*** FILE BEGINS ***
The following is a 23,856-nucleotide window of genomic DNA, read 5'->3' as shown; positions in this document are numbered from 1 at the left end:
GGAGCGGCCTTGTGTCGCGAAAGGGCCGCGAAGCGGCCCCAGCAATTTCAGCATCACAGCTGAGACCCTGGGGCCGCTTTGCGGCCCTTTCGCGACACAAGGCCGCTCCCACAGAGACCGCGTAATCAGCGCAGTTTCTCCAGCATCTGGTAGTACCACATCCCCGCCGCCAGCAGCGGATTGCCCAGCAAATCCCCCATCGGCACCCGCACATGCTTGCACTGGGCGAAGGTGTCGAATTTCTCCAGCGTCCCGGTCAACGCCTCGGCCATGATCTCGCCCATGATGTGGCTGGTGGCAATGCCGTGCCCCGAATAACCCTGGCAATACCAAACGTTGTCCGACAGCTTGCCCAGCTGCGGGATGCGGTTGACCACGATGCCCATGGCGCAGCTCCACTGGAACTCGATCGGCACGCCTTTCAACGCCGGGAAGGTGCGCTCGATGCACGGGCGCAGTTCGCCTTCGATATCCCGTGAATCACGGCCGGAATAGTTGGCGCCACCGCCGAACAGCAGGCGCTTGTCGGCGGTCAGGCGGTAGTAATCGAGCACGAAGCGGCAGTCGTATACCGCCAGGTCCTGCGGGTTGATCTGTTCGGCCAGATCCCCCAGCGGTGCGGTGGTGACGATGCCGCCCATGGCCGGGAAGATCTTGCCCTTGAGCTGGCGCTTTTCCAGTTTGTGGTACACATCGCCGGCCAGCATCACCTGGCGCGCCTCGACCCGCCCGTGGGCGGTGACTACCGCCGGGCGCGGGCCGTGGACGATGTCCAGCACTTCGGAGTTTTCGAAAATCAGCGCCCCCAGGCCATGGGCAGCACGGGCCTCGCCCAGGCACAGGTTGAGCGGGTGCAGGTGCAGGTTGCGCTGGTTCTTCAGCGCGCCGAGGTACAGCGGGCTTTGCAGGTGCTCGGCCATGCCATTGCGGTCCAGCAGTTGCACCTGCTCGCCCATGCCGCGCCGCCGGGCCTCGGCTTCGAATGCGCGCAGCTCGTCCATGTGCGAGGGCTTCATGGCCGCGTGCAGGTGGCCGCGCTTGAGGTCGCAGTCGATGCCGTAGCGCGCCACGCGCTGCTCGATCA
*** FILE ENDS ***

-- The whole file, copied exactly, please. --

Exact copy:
The following is a 23,856-nucleotide window of genomic DNA, read 5'->3' as shown; positions in this document are numbered from 1 at the left end:
GGAGCGGCCTTGTGTCGCGAAAGGGCCGCGAAGCGGCCCCAGCAATTTCAGCATCACAGCTGAGACCCTGGGGCCGCTTTGCGGCCCTTTCGCGACACAAGGCCGCTCCCACAGAGACCGCGTAATCAGCGCAGTTTCTCCAGCATCTGGTAGTACCACATCCCCGCCGCCAGCAGCGGATTGCCCAGCAAATCCCCCATCGGCACCCGCACATGCTTGCACTGGGCGAAGGTGTCGAATTTCTCCAGCGTCCCGGTCAACGCCTCGGCCATGATCTCGCCCATGATGTGGCTGGTGGCAATGCCGTGCCCCGAATAACCCTGGCAATACCAAACGTTGTCCGACAGCTTGCCCAGCTGCGGGATGCGGTTGACCACGATGCCCATGGCGCAGCTCCACTGGAACTCGATCGGCACGCCTTTCAACGCCGGGAAGGTGCGCTCGATGCACGGGCGCAGTTCGCCTTCGATATCCCGTGAATCACGGCCGGAATAGTTGGCGCCACCGCCGAACAGCAGGCGCTTGTCGGCGGTCAGGCGGTAGTAATCGAGCACGAAGCGGCAGTCGTATACCGCCAGGTCCTGCGGGTTGATCTGTTCGGCCAGATCCCCCAGCGGTGCGGTGGTGACGATGCCGCCCATGGCCGGGAAGATCTTGCCCTTGAGCTGGCGCTTTTCCAGTTTGTGGTACACATCGCCGGCCAGCATCACCTGGCGCGCCTCGACCCGCCCGTGGGCGGTGACTACCGCCGGGCGCGGGCCGTGGACGATGTCCAGCACTTCGGAGTTTTCGAAAATCAGCGCCCCCAGGCCATGGGCAGCACGGGCCTCGCCCAGGCACAGGTTGAGCGGGTGCAGGTGCAGGTTGCGCTGGTTCTTCAGCGCGCCGAGGTACAGCGGGCTTTGCAGGTGCTCGGCCATGCCATTGCGGTCCAGCAGTTGCACCTGCTCGCCCATGCCGCGCCGCCGGGCCTCGGCTTCGAATGCGCGCAGCTCGTCCATGTGCGAGGGCTTCATGGCCGCGTGCAGGTGGCCGCGCTTGAGGTCGCAGTCGATGCCGTAGCGCGCCACGCGCTGCTCGATCA